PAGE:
Because Hebrews has other things to say about faith too, like, without it, it is IMPOSSIBLE to please God. That one is a little less nebulous than ’substance of things hoped for’. And a little more intimidating, when you come to really think about it.

So, I’ve been pondering faith, and me, and God, for a while now, trying to dig myself out of the mess that got me here, as well as the mess that ‘here’ is. And I found that searching more deeply into who God is, regaining a perspective on what ‘goodness’ is from God’s commentary on it, is bringing some clarity.

Make no mistake, I don’t think that God being good means that everything that he allows or does in my life is going to be an unremitting delight. I understand that pain, hardship, distress are natural parts of life, and that God is not a genie in a bottle whisking it all away. But knowing that God permits, and uses painful and difficult circumstances is very, very different from coming to think that God is not trustworthy, and that harm and trouble are his will and intention for me.

So I’ve been studying how he says he treats and thinks of us. The promises he makes. The attitudes he displays, and the attitudes he requires of us. And this little amplification on faith has come to be a real help in my journey.

Faith is an inherent trust and enduring confidence in the power, wisdom and goodness of God.

That sure fits with the end of Hebrews 11:6 “…for he who comes to God must believe that He is and that He is a rewarder of those who seek Him.”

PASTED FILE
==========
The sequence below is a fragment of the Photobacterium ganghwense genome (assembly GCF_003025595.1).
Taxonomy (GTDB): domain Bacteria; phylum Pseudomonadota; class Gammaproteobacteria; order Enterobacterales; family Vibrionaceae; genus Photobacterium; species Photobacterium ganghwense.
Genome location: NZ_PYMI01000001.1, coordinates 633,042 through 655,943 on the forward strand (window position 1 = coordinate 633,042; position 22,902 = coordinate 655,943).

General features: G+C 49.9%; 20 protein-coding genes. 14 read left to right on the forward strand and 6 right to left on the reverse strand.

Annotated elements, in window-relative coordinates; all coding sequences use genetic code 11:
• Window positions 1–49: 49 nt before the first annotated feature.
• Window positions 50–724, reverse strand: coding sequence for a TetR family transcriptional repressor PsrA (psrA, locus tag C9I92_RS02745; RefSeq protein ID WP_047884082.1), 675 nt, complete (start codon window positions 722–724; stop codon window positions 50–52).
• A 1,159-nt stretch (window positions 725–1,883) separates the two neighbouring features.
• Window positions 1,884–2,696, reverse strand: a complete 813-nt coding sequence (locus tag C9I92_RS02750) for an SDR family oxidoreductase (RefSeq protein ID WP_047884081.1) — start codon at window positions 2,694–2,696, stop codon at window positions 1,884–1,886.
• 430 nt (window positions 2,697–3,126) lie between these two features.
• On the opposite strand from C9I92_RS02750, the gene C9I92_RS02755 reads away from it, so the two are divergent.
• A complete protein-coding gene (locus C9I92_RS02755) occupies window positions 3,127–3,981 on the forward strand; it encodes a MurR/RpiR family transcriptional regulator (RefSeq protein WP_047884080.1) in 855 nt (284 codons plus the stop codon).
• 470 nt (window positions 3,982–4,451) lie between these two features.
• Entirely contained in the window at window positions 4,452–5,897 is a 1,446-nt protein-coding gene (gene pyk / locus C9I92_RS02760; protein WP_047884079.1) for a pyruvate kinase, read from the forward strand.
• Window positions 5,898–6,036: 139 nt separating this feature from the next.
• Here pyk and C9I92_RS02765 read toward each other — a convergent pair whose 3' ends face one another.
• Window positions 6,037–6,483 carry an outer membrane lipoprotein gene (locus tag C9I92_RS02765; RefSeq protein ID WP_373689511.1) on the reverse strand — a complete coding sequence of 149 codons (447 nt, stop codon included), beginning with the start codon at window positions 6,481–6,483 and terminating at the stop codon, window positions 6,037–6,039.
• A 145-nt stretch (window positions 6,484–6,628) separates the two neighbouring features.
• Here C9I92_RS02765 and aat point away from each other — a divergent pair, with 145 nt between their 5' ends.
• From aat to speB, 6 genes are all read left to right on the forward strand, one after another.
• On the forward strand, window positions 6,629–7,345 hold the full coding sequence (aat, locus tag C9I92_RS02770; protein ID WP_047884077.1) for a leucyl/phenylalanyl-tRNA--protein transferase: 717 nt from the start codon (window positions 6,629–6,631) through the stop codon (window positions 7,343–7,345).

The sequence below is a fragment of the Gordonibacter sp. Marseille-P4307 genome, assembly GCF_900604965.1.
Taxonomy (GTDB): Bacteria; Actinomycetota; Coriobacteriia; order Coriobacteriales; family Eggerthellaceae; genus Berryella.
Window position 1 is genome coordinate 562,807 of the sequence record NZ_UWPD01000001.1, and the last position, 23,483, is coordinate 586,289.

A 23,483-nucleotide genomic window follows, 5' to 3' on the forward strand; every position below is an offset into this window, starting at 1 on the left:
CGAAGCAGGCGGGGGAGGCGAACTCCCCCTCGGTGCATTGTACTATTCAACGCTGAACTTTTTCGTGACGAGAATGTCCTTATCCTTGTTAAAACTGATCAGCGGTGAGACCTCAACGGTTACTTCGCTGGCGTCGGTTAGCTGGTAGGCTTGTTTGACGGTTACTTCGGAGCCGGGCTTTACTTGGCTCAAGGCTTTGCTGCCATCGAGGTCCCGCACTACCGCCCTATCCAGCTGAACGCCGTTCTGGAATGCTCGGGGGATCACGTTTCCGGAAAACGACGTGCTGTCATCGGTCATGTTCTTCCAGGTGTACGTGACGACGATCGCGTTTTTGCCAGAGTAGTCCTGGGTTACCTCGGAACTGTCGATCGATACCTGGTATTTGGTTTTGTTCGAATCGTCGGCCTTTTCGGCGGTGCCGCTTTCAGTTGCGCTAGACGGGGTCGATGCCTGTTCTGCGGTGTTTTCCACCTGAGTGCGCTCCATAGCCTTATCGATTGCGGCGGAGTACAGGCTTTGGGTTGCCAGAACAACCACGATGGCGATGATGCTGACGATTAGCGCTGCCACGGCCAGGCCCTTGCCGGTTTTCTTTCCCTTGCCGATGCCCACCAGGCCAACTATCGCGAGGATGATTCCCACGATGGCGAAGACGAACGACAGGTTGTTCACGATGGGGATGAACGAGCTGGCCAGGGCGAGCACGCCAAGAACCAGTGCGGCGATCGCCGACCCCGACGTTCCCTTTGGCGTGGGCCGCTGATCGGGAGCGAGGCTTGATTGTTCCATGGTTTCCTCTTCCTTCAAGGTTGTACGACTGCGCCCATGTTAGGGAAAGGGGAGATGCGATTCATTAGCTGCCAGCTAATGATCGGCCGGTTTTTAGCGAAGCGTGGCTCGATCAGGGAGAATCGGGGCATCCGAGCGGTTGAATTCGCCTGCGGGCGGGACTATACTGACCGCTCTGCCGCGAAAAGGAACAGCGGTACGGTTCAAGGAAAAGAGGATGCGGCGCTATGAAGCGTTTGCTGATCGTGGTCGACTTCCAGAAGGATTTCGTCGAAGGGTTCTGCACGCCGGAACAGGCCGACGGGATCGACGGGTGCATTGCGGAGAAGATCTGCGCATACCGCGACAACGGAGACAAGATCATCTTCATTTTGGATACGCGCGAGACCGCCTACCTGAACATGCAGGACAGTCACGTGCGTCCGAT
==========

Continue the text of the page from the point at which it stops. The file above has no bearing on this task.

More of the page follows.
So try these babies out with that perspective on faith:

Hebrews 11:6  “And without an inherent trust and enduring confidence in the power, wisdom, and goodness of God it is impossible to please Him, for he who comes to God must believe that He is and that He is a rewarder of those who seek Him.”

Or

Hebrews 11:1 “Now an inherent trust and enduring confidence in the power, wisdom, and goodness of God, is the substance of things hoped for, the evidence of things not seen.”

Or how about this little gem: “For it is by grace you have been saved, through an inherent trust and enduring confidence in the power, wisdom, and goodness of God…”

It adds a little richness, don’t you think?

I like it anyway. I find it challenging, but also clarifying. Faith seems a little less nebulous, a little more defined.

One of the things that always used to confuse me was times Jesus praises people’s ‘faith’. The examples range from dogged persistence to down right insolence, but they were never what I thought of as faith. They begin to make more sense if I define faith this way.

If I have an inherent trust, and enduring confidence in the power, the wisdom, and the goodness of God, I’m going to be pretty darn persistent about getting to him with my need. I’m going to be pretty bold about seeking his help and direction.

And while I’ll always be cautious, not wanting to treat the God of the universe like a cosmic gum-ball machine, I think that as long as I define faith this way I’ll stay more real about what good is, and I’ll look a lot more closely, when I start doubting God’s goodness, to find what is really going on.

Now, when I hear the frightened, confused ‘Well, God must be good, even if he doesn’t act like it’, I have a little alarm telling me that my faith might need some attention. And it points me in the direction of what faith really is, so that I can more clearly see where that attention is needed.

It’s a new path for me, but it seems to be healing so far, and I hope to be able to make the big important changes I’m seeking a lot more effectively through it.

 

If you happen to celebrate Passover, which begins this evening, or Earth Day, which will be in full swing at the time this posts, may they be blessed. 

 

 

Be well. 

 

¹Mostly. I’m still working my way through some Bible stories that I wish weren’t there, but for now I’m going with the most prevalent expressions of God and of ‘good’ as defined by him throughout the whole cannon.

 

Leave a Reply

Your email address will not be published. Required fields are marked *